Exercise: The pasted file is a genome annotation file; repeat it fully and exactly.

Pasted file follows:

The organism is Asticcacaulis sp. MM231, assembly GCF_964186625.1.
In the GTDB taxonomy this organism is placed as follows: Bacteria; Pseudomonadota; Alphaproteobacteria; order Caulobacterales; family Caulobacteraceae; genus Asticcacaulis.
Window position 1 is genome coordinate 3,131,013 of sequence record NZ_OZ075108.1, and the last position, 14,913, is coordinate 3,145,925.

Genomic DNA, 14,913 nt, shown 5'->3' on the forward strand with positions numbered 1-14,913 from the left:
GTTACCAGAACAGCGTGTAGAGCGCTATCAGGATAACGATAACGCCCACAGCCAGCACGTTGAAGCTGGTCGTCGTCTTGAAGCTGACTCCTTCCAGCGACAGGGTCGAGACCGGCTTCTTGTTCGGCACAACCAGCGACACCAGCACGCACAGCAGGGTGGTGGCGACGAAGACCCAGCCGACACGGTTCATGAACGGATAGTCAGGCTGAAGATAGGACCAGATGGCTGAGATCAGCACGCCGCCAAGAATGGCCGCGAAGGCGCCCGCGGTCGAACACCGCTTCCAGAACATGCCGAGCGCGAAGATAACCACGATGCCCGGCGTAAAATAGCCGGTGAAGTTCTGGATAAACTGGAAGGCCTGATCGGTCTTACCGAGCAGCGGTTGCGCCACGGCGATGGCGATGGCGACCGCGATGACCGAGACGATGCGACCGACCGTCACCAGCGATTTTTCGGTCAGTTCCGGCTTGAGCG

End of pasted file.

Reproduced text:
The organism is Asticcacaulis sp. MM231, assembly GCF_964186625.1.
In the GTDB taxonomy this organism is placed as follows: Bacteria; Pseudomonadota; Alphaproteobacteria; order Caulobacterales; family Caulobacteraceae; genus Asticcacaulis.
Window position 1 is genome coordinate 3,131,013 of sequence record NZ_OZ075108.1, and the last position, 14,913, is coordinate 3,145,925.

Genomic DNA, 14,913 nt, shown 5'->3' on the forward strand with positions numbered 1-14,913 from the left:
GTTACCAGAACAGCGTGTAGAGCGCTATCAGGATAACGATAACGCCCACAGCCAGCACGTTGAAGCTGGTCGTCGTCTTGAAGCTGACTCCTTCCAGCGACAGGGTCGAGACCGGCTTCTTGTTCGGCACAACCAGCGACACCAGCACGCACAGCAGGGTGGTGGCGACGAAGACCCAGCCGACACGGTTCATGAACGGATAGTCAGGCTGAAGATAGGACCAGATGGCTGAGATCAGCACGCCGCCAAGAATGGCCGCGAAGGCGCCCGCGGTCGAACACCGCTTCCAGAACATGCCGAGCGCGAAGATAACCACGATGCCCGGCGTAAAATAGCCGGTGAAGTTCTGGATAAACTGGAAGGCCTGATCGGTCTTACCGAGCAGCGGTTGCGCCACGGCGATGGCGATGGCGACCGCGATGACCGAGACGATGCGACCGACCGTCACCAGCGATTTTTCGGTCAGTTCCGGCTTGAGCG